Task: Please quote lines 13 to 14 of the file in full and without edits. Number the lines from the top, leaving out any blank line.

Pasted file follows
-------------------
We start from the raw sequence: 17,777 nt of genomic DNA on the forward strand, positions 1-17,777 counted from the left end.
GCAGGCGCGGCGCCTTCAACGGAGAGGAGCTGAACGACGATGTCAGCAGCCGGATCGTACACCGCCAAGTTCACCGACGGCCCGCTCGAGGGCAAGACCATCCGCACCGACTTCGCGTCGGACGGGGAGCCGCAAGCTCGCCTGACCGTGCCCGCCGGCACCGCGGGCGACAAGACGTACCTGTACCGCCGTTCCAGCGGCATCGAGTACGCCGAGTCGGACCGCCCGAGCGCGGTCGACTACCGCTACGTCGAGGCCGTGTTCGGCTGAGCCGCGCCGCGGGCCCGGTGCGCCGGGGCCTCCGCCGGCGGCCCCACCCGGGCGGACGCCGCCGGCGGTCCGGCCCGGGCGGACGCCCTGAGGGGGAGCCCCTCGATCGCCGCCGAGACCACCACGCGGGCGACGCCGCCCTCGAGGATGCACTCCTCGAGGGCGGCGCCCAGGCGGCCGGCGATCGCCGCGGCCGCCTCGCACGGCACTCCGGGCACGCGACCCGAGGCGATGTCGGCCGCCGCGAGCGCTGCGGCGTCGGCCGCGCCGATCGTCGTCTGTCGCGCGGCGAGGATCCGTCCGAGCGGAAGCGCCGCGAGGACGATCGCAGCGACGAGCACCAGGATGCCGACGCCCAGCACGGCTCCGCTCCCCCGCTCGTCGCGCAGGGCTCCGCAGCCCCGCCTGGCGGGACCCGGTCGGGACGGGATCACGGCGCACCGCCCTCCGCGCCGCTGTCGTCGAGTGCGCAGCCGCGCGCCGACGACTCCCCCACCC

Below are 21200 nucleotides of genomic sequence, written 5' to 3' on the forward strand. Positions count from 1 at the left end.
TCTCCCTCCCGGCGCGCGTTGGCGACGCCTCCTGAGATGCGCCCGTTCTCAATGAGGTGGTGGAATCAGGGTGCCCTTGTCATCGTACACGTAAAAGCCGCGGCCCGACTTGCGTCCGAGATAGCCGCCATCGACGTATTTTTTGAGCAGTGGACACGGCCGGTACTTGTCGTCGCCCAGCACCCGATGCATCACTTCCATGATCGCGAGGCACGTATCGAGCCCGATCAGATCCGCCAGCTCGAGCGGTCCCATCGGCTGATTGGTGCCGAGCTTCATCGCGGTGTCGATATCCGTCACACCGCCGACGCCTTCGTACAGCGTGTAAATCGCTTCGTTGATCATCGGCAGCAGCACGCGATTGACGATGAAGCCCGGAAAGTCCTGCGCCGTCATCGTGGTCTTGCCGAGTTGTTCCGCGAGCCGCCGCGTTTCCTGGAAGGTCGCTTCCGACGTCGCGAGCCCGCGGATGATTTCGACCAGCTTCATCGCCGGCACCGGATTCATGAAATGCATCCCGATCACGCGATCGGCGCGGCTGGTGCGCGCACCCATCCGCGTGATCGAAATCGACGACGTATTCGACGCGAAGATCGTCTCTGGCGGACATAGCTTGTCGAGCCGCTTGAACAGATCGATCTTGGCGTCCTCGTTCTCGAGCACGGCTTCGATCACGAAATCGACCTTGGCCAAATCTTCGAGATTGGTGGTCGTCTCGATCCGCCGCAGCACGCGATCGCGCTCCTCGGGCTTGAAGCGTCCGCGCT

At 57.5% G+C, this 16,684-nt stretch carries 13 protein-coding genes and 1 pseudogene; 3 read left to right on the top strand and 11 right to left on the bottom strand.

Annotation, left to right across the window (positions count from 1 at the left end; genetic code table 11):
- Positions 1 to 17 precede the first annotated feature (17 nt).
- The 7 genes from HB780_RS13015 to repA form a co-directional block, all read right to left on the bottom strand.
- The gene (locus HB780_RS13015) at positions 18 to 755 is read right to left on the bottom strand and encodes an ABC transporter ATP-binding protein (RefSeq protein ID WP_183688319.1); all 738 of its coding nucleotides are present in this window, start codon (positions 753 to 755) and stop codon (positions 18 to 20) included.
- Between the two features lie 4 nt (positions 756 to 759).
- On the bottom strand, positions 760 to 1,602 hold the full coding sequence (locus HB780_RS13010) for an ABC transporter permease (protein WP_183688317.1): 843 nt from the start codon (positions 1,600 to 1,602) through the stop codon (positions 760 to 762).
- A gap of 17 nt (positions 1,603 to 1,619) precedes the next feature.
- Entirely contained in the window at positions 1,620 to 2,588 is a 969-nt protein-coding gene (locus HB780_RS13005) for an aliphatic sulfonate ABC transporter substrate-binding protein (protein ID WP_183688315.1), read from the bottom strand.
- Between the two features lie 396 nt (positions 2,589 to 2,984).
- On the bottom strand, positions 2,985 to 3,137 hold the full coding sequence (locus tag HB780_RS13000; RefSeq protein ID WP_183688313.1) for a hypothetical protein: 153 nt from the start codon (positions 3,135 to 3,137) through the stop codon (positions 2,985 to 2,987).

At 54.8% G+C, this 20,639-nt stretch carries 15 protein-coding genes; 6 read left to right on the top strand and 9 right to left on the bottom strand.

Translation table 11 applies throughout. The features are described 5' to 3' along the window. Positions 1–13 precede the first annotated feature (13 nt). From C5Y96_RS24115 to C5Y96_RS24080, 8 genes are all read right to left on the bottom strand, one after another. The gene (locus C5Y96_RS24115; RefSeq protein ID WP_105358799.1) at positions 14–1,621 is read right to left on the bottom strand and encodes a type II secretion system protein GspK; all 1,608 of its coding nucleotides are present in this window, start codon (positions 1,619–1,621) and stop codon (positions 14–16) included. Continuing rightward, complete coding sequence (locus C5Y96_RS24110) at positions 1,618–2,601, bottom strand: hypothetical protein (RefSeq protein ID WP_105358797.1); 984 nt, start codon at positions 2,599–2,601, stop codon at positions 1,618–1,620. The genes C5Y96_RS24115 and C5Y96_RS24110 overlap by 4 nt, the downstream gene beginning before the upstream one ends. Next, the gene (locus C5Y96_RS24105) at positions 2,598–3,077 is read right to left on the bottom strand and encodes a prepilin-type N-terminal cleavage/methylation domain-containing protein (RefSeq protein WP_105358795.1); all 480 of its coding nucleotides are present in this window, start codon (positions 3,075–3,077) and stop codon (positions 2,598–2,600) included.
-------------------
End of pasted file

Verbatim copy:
- Entirely contained in the window at positions 1,620 to 2,588 is a 969-nt protein-coding gene (locus HB780_RS13005) for an aliphatic sulfonate ABC transporter substrate-binding protein (protein ID WP_183688315.1), read from the bottom strand.
- Between the two features lie 396 nt (positions 2,589 to 2,984).